Over the last 75 years, India has transformed itself as a nation and improved its quality of life
India has had phenomenal progress in the 75 years after gaining its freedom. The nation has achieved significant strides in everything from agriculture to space technology, manufacturing to services, and world-class educational institutions to increase the availability and affordability of healthcare for all, pulling millions out of abject poverty as a result.
The maternal and child health sector, which was in dire straits just before independence, has gotten a lot of help. Through structural reforms over many years, the general availability and cost of healthcare have increased, culminating in the recently announced Ayushman Bharat & National Digital Health Mission.
The world has to accomplish the Sustainable Development Goals (SDG) by 2030, and women’s and children’s health is a critical component of those goals. The SDGs are nuanced, and we see that half of them have an effect on the health of women and children in any community, either directly or indirectly. The general well-being of women and children in society is influenced by a number of factors, including eradicating poverty, promoting economic development for all, enhancing access to water and sanitation, enhancing education, reducing inequalities, improving health and well-being, and promoting gender equality.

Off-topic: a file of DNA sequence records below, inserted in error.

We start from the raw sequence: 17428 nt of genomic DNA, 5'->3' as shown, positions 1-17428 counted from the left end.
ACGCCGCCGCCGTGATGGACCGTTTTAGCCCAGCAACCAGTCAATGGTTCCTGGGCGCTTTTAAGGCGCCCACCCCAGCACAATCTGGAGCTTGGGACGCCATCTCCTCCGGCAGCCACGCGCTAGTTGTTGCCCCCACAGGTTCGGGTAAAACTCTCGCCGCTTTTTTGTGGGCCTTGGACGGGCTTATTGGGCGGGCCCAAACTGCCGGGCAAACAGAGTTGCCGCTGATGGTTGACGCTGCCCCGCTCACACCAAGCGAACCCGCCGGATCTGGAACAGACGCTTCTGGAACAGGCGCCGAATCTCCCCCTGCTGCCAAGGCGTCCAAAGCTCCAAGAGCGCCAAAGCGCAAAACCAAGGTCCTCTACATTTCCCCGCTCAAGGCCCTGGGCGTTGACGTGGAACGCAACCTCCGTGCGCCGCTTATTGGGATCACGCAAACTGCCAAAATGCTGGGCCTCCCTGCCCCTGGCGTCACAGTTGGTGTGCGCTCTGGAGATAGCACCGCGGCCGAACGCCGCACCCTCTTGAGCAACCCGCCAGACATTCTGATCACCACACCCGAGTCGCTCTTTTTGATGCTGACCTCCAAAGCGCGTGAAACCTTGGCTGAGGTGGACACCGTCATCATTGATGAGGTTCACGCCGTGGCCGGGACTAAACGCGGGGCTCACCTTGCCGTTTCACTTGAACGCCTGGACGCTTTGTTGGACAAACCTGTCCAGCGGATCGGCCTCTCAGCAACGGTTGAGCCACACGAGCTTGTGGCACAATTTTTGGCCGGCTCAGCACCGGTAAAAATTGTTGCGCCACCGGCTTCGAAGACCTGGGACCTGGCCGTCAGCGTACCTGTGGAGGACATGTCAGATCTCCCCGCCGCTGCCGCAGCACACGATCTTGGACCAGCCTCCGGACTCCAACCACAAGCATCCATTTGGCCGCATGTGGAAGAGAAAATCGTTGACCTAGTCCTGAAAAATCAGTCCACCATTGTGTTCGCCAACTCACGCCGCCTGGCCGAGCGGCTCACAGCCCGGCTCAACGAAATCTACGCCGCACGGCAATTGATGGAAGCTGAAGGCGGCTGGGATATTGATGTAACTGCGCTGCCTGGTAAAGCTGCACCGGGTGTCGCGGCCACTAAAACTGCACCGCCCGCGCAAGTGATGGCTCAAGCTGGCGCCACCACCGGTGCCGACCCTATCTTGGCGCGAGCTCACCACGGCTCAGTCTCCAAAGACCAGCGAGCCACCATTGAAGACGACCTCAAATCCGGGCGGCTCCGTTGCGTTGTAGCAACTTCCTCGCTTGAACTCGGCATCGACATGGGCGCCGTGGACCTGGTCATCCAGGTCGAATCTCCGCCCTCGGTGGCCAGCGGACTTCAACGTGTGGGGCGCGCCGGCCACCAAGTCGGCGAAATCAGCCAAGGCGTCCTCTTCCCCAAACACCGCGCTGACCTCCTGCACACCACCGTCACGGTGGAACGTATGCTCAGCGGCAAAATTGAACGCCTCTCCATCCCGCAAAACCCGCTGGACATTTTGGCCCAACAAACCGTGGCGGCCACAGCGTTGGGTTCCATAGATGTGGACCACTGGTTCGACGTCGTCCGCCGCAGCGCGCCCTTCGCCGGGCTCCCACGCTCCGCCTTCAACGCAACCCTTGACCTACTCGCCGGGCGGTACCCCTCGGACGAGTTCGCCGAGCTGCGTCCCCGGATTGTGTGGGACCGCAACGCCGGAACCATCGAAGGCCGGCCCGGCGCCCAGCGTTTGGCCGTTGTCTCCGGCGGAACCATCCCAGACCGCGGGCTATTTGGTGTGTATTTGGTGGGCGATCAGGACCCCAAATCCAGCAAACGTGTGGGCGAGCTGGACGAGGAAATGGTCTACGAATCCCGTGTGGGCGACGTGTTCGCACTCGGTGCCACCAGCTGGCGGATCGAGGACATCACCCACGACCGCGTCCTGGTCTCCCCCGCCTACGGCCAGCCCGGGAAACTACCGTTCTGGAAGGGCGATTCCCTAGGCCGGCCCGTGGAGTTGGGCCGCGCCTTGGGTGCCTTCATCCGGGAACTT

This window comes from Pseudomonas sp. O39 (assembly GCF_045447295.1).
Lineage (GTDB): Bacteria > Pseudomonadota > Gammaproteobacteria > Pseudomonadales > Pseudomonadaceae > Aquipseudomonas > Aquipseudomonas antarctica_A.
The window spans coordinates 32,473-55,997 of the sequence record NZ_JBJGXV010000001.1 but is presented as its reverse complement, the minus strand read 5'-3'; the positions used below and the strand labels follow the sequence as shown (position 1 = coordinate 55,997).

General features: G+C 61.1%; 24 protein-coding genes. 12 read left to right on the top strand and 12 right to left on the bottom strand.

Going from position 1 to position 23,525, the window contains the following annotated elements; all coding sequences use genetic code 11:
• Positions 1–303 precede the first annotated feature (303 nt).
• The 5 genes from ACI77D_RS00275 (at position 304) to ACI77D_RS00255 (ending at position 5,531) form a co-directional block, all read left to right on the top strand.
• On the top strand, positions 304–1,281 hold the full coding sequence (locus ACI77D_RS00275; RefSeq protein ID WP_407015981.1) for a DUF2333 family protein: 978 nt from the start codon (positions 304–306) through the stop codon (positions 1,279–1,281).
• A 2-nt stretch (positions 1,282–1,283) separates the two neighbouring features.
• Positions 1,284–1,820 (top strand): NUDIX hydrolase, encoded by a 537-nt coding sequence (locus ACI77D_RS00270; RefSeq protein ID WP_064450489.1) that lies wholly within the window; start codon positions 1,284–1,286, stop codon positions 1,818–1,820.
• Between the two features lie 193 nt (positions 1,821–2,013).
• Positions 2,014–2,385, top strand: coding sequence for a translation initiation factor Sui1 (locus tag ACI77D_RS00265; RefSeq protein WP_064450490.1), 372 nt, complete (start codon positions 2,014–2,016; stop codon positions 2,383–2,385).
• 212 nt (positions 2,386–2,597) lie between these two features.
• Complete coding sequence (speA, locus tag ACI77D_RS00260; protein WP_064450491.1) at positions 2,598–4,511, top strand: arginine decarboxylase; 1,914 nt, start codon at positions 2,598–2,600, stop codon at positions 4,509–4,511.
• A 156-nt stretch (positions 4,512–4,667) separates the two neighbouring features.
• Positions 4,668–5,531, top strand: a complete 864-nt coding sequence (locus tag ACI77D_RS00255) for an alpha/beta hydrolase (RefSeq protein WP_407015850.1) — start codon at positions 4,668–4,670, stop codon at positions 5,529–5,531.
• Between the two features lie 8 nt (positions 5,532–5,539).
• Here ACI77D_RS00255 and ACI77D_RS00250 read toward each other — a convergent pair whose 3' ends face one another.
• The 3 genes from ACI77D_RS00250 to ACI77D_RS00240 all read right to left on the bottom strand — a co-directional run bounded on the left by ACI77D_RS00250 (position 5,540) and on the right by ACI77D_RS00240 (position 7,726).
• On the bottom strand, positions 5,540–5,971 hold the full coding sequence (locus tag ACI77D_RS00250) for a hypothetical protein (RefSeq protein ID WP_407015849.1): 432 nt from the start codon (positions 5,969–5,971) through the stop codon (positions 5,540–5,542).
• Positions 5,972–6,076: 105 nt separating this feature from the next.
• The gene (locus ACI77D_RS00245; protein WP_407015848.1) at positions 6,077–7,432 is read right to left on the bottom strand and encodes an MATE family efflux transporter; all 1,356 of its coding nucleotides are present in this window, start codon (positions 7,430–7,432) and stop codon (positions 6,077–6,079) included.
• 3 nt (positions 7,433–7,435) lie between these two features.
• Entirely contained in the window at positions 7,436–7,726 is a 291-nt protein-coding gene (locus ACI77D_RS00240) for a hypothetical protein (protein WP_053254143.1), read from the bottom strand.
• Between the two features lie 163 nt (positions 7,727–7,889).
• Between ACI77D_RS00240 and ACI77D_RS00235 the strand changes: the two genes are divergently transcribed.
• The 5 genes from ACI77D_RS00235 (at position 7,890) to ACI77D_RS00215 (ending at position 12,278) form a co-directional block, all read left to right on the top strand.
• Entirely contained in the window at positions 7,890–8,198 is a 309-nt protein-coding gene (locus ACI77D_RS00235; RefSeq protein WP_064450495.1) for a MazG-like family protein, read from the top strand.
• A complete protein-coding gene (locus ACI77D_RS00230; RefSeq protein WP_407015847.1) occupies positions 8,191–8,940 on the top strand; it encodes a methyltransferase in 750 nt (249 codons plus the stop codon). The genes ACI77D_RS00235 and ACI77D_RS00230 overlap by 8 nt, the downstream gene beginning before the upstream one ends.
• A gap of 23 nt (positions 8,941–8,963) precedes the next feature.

The Maternal Mortality Rate (MMR) and Infant Mortality Rate (IFR) in India in 1947 were 2000 and 150, respectively, for every 100,000 live births. The literacy rate for women was 8.8%. Beyond the major cities, access to healthcare remained difficult. There were many rural areas of the nation without even access to Primary Health Centers (PHCs). These circumstances marked the beginning of our quest to change who we are. As of right now, we have decreased MMR to 103 (2021), and IMR 27.6 has seen comparable improvements (2021).
Let’s examine the variables that contributed to this improvement:
Changes in government programs and policy
The National Health Mission (NHM) and National Rural Health Mission (NRHM) are two government-sponsored programs that place a strong emphasis on enhancing maternal and child health through direct access. The Janani Suraksha Yojana (JSY), which enables direct cash transfers to expectant mothers, the Janani Shishu Suraksha Karyakram (JSSK), which allows expectant mothers to give birth in government hospitals for no cost, and the Pradhan Mantri Surakshit Matrutva Abhiyan (PMSMA), which is focused on offering high-quality antenatal care and specifically identifying and managing high-risk expectant mothers, are all examples of these missions.
While all of these policies have a direct effect on the mother and child, there are other policies that have a less immediate effect but still have an impact on social changes that will advance the nation’s efforts to promote maternal and child health. Among these include building restrooms, boosting women’s safety, and promoting girl children’s education to provide them with the knowledge and awareness they need to make better decisions for themselves.
Enhancing supply strength and developing skilled human resources
India introduced a three-tiered healthcare system after gaining independence, with primary healthcare centres (PHCs) in rural areas, secondary care in districts, and tertiary care in regions. These forced us to fundamentally examine the current number of medical colleges, significantly raising the doctor-to-population ratio. The groundwork for improving the availability of nurses and providing skilled labour in rural locations was set by the establishment of an Auxiliary Nursing & Midwifery (ANM).